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July 1926


Author Affiliations

Assistant Professor of Dermatology, University of Havana HAVANA, CUBA

Arch Derm Syphilol. 1926;14(1):35-45. doi:10.1001/archderm.1926.02370190048006

The presence of lymphatic gland inflammation, especially in the groins, is usually the result of venereal disease, syphilis, chancroid or gonorrhea. Occasionally, it is the result of balanoposthitis, herpes or local pyogenic infections. In other cases lymphatic masses are caused by a systemic process like Hodgkin's disease, leukemia, etc., by malignant growths or by infectious diseases like bubonic plague.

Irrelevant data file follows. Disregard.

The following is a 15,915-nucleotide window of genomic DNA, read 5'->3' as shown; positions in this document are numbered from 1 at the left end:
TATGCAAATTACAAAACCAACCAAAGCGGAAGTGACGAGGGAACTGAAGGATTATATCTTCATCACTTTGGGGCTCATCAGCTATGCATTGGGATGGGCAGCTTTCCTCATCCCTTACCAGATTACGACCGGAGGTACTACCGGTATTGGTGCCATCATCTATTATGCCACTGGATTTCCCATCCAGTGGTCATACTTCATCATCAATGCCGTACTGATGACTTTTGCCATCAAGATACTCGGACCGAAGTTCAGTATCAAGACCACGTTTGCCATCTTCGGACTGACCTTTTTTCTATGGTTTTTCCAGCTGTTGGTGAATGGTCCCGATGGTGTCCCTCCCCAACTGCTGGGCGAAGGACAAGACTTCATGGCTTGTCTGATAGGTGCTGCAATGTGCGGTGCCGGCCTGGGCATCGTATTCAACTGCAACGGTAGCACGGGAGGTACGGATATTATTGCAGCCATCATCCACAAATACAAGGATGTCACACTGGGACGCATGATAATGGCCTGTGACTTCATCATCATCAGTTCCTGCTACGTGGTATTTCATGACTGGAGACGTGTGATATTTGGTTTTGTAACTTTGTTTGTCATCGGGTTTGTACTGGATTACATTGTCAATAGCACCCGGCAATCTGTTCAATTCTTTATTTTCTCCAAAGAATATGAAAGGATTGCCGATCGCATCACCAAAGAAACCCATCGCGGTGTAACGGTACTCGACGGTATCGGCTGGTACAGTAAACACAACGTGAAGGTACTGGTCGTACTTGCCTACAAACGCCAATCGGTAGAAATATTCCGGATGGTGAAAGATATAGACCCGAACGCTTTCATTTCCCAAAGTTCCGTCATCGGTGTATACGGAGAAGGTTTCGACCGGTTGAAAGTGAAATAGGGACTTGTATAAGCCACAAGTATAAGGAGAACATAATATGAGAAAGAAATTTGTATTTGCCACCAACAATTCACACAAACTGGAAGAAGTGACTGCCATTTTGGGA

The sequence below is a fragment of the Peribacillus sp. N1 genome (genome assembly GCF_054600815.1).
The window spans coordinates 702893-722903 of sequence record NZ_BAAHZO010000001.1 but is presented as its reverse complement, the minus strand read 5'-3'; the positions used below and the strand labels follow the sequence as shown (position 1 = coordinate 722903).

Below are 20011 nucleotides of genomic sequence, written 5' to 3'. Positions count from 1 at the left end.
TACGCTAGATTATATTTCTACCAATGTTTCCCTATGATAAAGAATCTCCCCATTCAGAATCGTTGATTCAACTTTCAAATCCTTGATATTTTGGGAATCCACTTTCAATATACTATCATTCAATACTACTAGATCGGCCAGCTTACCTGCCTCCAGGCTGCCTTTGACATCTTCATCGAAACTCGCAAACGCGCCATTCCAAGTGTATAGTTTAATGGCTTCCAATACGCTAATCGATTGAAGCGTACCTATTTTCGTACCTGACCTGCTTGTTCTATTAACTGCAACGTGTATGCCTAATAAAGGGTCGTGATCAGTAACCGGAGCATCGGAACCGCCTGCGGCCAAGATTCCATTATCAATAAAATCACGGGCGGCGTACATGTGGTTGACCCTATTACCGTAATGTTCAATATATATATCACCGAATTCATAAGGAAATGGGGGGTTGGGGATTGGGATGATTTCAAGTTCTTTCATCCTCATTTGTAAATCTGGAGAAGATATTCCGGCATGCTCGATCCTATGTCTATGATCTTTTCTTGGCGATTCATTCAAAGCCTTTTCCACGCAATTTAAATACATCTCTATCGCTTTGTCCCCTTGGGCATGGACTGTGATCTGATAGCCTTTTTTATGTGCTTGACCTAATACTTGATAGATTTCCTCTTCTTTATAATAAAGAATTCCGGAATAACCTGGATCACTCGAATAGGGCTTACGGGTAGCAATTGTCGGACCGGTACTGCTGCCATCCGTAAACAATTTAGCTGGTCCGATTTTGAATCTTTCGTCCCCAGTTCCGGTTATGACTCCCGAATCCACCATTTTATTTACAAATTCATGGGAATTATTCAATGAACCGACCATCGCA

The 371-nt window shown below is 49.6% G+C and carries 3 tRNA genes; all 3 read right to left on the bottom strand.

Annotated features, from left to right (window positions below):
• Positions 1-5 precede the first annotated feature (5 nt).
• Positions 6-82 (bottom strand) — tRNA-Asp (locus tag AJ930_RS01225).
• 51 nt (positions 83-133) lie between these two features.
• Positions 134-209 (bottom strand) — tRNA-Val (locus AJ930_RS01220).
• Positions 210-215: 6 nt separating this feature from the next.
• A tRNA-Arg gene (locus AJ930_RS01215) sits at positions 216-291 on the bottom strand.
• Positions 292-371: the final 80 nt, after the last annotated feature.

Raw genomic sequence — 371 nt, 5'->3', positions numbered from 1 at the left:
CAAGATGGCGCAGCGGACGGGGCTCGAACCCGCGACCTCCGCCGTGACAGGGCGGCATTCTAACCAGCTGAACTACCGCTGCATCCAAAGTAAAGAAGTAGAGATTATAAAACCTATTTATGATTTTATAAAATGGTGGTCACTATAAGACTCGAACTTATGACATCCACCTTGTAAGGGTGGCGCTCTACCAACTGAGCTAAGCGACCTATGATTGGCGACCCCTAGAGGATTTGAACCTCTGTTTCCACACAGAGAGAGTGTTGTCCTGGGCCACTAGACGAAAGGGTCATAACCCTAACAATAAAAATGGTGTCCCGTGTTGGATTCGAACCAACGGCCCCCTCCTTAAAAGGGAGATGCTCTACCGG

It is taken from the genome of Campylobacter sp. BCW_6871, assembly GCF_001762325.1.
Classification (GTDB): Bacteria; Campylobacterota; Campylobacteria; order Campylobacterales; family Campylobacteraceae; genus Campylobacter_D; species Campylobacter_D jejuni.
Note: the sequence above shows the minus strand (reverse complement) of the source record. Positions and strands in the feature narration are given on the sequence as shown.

As a rule it is relatively easy to diagnose the cause of a lymphatic enlargement, but for many years certain cases of adenitis have been puzzling to the medical profession. As early as 1859 and 1865, Chassaignac1 and Velpau,2 French surgeons, described cases of lymphatic masses of the groins of peculiar character. Nélaton,3 Hardy4 and other physicians of the second half of the nineteenth century also reported cases of acute or subacutintra-ammation of the lymphatic glands of the groin with the peculiar pathologic characteristic of intraganglionar abscess